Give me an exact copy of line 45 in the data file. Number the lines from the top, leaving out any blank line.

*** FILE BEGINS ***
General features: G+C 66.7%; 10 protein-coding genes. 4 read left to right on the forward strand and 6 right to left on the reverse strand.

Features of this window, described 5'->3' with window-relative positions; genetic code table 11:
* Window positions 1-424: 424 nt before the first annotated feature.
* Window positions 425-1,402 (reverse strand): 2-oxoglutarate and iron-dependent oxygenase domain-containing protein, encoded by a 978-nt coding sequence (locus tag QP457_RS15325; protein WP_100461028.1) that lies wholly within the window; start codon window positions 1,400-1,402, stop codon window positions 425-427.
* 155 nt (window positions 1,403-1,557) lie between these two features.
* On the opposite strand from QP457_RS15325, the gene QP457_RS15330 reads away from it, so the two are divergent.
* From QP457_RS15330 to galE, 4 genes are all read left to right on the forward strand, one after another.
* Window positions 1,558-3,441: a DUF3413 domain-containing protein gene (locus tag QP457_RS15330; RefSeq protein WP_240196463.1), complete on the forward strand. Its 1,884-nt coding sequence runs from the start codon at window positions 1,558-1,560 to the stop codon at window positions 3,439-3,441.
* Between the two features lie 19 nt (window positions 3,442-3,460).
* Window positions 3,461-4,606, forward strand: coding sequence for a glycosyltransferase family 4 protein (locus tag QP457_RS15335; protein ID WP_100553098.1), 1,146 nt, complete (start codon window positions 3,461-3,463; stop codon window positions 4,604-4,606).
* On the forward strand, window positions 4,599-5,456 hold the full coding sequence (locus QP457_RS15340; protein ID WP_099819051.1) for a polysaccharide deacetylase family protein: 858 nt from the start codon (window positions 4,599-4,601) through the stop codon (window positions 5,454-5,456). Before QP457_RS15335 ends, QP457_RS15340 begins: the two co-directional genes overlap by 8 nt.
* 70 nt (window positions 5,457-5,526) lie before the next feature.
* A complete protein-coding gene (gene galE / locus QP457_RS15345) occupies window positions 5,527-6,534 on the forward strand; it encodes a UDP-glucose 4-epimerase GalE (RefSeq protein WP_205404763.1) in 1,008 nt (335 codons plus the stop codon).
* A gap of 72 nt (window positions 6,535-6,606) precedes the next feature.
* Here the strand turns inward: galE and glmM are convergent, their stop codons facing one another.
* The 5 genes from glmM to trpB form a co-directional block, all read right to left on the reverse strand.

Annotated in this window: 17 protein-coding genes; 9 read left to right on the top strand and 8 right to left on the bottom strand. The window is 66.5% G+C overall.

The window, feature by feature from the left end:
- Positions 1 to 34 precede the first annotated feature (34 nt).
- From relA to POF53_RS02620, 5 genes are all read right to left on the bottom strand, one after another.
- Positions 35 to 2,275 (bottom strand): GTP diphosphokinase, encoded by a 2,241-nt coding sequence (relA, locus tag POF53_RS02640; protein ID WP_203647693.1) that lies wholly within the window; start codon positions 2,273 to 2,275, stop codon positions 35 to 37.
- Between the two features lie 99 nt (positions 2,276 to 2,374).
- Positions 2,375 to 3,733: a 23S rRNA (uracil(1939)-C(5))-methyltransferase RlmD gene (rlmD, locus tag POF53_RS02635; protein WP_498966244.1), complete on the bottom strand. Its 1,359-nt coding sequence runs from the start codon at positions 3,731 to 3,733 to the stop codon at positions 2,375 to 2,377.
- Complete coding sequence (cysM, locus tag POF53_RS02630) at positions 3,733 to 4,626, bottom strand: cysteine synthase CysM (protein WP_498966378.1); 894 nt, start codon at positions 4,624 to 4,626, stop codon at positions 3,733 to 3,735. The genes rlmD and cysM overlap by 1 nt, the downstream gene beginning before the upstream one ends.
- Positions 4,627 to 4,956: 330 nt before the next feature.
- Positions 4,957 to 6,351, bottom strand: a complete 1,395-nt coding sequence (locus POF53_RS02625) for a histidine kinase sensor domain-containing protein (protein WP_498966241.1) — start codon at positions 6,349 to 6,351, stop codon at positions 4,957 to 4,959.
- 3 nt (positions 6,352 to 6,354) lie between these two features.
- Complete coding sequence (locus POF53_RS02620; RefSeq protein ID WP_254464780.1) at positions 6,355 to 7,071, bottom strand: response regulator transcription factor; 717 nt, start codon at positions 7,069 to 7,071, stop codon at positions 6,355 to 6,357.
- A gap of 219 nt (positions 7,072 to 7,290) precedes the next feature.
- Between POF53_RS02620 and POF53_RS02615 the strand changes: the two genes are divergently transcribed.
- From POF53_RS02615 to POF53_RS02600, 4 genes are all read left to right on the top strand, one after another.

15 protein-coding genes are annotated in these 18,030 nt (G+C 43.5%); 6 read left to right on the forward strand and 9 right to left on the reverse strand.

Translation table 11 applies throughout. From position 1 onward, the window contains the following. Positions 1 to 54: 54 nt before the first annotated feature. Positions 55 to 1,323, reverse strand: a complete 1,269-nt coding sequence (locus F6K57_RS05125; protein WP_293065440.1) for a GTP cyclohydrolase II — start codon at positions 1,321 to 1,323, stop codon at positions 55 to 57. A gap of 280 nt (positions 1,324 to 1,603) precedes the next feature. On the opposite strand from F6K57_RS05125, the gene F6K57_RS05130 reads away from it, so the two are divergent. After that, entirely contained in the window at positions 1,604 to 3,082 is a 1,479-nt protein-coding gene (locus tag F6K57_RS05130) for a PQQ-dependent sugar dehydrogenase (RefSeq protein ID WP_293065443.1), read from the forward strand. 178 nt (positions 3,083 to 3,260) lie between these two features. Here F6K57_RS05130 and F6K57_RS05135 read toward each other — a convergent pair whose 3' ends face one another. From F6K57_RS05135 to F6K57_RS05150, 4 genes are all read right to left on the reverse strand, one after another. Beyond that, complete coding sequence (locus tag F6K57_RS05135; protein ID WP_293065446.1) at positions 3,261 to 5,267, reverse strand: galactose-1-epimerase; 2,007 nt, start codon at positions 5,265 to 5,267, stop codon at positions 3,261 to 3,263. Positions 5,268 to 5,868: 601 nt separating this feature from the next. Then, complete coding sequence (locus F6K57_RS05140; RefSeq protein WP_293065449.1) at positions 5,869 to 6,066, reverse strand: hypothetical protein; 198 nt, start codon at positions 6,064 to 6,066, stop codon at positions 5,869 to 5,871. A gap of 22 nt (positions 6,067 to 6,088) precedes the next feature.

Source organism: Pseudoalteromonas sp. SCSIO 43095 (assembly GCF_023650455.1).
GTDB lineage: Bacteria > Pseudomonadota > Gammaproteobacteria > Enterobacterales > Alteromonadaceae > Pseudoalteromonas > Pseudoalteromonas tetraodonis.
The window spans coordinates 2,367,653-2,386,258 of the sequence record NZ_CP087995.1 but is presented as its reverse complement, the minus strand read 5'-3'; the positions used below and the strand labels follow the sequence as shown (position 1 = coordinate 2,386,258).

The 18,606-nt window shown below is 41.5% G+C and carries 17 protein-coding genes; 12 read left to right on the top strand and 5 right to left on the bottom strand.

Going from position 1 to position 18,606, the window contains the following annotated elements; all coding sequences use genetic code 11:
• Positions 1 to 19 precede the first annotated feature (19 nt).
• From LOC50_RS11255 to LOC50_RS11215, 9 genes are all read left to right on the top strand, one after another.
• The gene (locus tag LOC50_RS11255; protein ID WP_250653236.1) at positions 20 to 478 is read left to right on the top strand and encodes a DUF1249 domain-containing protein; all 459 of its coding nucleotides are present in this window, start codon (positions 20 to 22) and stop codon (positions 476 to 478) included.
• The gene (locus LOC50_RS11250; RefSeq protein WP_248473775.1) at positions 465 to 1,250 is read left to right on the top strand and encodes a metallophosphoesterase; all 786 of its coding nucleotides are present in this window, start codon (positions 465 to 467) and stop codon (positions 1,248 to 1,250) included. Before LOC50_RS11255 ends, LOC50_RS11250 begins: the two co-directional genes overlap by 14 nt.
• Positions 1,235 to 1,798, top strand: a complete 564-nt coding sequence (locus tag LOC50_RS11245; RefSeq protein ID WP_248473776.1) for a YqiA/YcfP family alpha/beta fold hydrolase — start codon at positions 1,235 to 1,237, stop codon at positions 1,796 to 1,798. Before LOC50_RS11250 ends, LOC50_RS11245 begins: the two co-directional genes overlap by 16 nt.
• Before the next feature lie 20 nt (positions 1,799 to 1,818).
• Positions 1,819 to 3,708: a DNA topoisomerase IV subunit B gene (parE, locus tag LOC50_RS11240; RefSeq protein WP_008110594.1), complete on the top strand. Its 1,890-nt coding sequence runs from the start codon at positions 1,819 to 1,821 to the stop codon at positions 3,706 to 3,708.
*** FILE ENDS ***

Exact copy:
• Positions 1,819 to 3,708: a DNA topoisomerase IV subunit B gene (parE, locus tag LOC50_RS11240; RefSeq protein WP_008110594.1), complete on the top strand. Its 1,890-nt coding sequence runs from the start codon at positions 1,819 to 1,821 to the stop codon at positions 3,706 to 3,708.